Last week, the U.S. Trade Representative announced it is taking action against India at the World Trade Organization to challenge India’s domestic content requirements that discriminate against U.S. exports by requiring solar power developers to use Indian-manufactured equipment instead of U.S. equipment.
Hopefully, the announcement signals the Obama administration is ready to take the steps necessary to address the full range of India’s policies designed to boost its domestic industries at the expense of businesses and workers in the United States.
Recently, the Indian government launched a series of initiatives that make this bad situation far worse. Over the last two years, India has become increasingly unfriendly to foreign suppliers, shutting manufacturers in vital industries like technology and healthcare out of its market in a misguided attempt to advantage its own domestic firms.
In addition to forcing the local production of solar energy and other goods, the Indian government refuses to pass anti-camcording legislation long sought by the film industry to combat piracy, provides no data protection for crop protection products, and has been denying and revoking patents for biopharmaceutical companies, unfairly empowering its own drug industry to manufacture and export medicines developed at great expense by U.S. companies.
In the Global Intellectual Property Center’s 2014 Index, which compares IP environments in 25 countries, India received the lowest scores, ranking behind the likes of Brazil, Russia, and well below China. Despite the declared competitive agenda to embrace a “Decade of Innovation,” India is poised to undermine all IP rights, stifling India’s investment, international trade, and own innovative potential.
These actions have far-reaching ramifications, threatening U.S. jobs and our ability to compete fairly in the global marketplace. Already, countries around the world are considering similar measures to promote domestic production at the expense of American industries.
Although Obama administration officials, including the president himself, Vice President Joe Biden, and Secretary of State John Kerry have criticized India for its unfair trade practices and intellectual property violations, there’s been little willingness from New Delhi to address these growing concerns. It’s time to look at other options.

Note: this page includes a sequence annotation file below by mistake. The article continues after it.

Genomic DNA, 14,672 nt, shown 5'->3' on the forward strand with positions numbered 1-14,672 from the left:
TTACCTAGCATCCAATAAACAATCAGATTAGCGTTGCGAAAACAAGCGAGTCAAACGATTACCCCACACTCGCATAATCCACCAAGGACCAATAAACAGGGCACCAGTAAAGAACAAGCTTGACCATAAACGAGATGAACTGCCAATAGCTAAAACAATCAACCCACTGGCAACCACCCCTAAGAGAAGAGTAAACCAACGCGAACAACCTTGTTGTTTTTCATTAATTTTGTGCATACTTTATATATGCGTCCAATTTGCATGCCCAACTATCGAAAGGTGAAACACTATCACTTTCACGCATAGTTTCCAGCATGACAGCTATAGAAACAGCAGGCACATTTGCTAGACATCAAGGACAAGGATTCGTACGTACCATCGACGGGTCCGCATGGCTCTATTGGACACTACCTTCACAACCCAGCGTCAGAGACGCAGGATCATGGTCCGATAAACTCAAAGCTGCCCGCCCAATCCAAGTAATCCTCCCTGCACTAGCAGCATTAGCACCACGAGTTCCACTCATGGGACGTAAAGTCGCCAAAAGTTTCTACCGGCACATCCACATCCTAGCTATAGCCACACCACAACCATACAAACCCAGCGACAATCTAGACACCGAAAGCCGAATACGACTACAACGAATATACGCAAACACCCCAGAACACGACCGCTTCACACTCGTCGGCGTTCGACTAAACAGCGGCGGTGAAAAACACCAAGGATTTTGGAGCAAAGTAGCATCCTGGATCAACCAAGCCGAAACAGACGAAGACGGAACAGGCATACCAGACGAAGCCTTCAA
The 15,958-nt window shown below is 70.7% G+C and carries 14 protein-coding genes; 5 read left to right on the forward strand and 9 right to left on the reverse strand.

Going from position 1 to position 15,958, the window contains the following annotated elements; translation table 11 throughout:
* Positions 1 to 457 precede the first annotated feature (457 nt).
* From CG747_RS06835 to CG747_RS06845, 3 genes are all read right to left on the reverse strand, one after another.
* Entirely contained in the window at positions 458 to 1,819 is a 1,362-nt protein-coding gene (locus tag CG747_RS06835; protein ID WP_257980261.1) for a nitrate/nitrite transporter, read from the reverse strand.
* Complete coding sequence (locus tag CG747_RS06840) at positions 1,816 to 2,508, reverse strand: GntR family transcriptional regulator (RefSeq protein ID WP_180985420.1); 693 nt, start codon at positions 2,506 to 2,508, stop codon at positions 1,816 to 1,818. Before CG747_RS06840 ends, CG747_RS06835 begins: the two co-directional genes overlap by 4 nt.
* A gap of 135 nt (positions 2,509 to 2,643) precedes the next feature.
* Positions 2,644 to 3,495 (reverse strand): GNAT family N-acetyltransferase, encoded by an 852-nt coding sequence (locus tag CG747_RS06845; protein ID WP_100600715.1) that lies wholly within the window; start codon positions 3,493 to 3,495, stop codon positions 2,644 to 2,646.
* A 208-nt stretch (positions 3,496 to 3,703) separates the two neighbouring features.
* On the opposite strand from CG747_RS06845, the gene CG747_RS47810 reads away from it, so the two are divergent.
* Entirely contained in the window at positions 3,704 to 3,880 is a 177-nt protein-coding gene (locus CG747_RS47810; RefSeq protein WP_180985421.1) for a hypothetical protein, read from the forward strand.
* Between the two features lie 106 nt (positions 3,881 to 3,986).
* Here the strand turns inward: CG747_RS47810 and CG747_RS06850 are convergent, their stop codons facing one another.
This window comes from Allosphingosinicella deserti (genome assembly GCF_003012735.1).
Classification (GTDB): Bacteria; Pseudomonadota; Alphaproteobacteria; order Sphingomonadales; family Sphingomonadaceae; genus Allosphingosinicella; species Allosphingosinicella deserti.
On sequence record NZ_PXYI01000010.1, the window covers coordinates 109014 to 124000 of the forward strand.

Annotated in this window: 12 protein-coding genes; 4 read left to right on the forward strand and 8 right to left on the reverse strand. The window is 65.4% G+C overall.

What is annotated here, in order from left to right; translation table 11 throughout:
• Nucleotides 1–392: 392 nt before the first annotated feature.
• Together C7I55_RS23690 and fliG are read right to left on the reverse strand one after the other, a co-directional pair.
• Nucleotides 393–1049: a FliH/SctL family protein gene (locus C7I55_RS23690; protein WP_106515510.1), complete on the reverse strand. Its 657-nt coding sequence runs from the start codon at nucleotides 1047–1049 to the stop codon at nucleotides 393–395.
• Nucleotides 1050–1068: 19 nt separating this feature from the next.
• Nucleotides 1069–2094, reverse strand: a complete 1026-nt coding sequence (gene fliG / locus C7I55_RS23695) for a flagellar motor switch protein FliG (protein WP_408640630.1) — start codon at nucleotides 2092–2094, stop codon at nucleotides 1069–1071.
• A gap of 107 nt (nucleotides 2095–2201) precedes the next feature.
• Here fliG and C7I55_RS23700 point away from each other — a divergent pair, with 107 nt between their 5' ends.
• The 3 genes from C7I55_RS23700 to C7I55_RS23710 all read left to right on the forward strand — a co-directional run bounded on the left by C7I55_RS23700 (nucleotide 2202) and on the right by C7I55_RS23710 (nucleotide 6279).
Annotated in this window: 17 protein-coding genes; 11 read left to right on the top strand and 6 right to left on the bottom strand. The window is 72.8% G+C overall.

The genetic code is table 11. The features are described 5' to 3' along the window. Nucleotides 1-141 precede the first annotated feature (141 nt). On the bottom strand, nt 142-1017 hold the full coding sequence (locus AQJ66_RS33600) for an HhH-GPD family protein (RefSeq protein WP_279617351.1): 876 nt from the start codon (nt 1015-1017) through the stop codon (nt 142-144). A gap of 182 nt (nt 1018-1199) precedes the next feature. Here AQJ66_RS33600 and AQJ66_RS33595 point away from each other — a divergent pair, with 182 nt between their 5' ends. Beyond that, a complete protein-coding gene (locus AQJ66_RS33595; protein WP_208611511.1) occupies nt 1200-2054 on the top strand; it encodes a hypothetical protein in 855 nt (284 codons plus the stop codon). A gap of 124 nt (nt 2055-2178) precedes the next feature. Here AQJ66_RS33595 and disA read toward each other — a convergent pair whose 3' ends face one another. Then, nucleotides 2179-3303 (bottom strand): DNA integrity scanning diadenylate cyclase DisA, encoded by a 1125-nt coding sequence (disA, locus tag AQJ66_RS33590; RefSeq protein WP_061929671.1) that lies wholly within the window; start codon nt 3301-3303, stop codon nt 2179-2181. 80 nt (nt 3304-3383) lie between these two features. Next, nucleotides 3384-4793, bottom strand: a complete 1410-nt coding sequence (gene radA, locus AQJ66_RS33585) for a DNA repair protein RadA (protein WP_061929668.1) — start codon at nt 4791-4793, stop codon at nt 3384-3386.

To that end, the U.S. International Trade Commission held two days of hearings last week into India’s unfair trade practices and how they disadvantage U.S. companies. But the United States can also take other concrete actions in the near term to send a signal that India must change its ways in order to be a respected, productive member of the global community.
First, the U.S. Trade Representative should designate India a Special 301 Priority Foreign Country, a spot reserved for the most egregious violators of intellectual property rights. This designation would serve as a wake-up call not only to India, but to other nations who are also violating international norms by blocking U.S. exports and infringing on intellectual property rights.
Second, Congress should consider updating trade preference programs that would bar countries that don’t play by the rules from receiving benefits. Those programs provide duty-free access to the U.S. market for certain products from India and other countries. India is the largest recipient of U.S. trade preferences, enjoying $4.5 billion in benefits in 2012 alone.
Businesses in the United States need a fair shake and a level playing field in overseas markets. Washington can help by using all available trade and diplomatic tools to address discrimination abroad. U.S. workers and the companies who employ them deserve no less.
Dempsey is the National Association of Manufacturers' vice president of international economic affairs. Elliot is executive vice president of the Global Intellectual Property Center at the U.S. Chamber of Commerce. NAM and GIPC serve as co-chairs of the Alliance for Fair Trade with India (AFTI).